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A Married Priest on Married Priests – 3

A Married Priest on Married Priests – 3 December 2, 2014

Greek Catholic Priest and Wife
Greek Catholic Priest and Wife

In my earlier posts here and here I discussed the practical aspects of having married priests.

There is a basic flaw, however in only discussing this issue with a regard to the practicalities.

This is because there are simply too many variables to make a strong case one way or the other for or against married priests. What works in one culture may not work in another. What works in one diocese may not work in another. What works for one family may not work for another. The practicalities are too many and too varied to make a decision on this matter based on practicalities alone.

My basic conclusion on practical matters is that it can work if people want it to work. If the priest, his wife, his family, his parish and his bishop want it to work then the practicalities will be taken care of. Stop and think for a moment. Are there not practical problems with celibate priests? Of course. It’s part of being human. What do we do? We try our best to solve the practical difficulties. That’s life.

If Catholics really want a married priesthood then they will make it work. That will mean making sacrifices. Is everyone prepared to make the sacrifices necessary to have married priests? Is the priest? Is his wife? Is his family? Is the bishop? Are the parishioners?

Since the practicalities can be resolved if there is a will, then we should really consider the other reasons for or against married priests.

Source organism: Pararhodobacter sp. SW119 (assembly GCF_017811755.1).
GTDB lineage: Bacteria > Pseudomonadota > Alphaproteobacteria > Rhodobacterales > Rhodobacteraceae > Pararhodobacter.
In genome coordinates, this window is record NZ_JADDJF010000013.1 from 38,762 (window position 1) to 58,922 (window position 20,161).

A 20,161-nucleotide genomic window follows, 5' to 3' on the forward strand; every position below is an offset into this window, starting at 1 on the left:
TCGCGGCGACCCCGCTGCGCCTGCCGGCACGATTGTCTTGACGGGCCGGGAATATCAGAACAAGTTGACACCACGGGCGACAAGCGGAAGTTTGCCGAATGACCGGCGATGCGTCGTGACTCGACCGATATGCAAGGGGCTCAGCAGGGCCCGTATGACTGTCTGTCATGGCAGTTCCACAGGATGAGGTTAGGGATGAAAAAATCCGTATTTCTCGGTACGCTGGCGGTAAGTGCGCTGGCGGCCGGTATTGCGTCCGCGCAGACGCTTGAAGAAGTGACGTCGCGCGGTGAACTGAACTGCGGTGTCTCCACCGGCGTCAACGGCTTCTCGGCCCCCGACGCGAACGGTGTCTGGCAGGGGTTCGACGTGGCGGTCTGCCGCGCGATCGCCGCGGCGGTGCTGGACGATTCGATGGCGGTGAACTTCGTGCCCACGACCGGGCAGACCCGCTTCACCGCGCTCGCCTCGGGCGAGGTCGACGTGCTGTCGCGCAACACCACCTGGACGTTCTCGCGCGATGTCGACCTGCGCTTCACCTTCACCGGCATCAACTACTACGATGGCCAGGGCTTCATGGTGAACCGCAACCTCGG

The theological dimension is the real decider, and this is tied up completely with the nature of both marriage and priesthood.

Remember in the sacramental economy Holy Matrimony and Holy Orders are in the same category. They are the sacraments of service.

Joke: Married priest: “Both Holy Matrimony and Holy Orders? That’s about right. She gives me orders every day…..”

Where there is a joke there is always truth.

There’s something in that, and not bossy wives, but the sense that there is a unique link between the two sacraments, and it has to do with the Nuptial mystery.

From Eden to Revelation we see God’s plan for humanity expressed in the symbolism of the nuptial mystery. God creates Adam and Eve as the first married couple. Christ affirms this. But in the Old Testament the prophets us the nuptial imagery to reveal God’s love. God is the bridegroom and his people are the bride. Christ echoes this in his frequent use of marriage imagery throughout the gospel. St Paul picks it up in his references to marriage and makes it explicit in Ephesians when he speaks of Christ and his bride the church. This imagery  is summarized in the “Marriage Supper of the Lamb” in the Book of Revelation and then in the liturgy. (Brant Pitre’s book  Jesus the Bridegroom: The Greatest Love Story Ever Told explicates this theme beautifully.) Marriage is woven in and through the mystery of redemption from beginning to end and then constantly through the liturgy of the church.

The real reason for priestly celibacy therefore is a visual and living representation of Christ’s love for the church. As Christ is the bridegroom of the church, so the priest is married to the church. The priest fulfills therefore a deeper living symbolism in his being a representative of Christ to the church. A married priest is unable to this in the same way.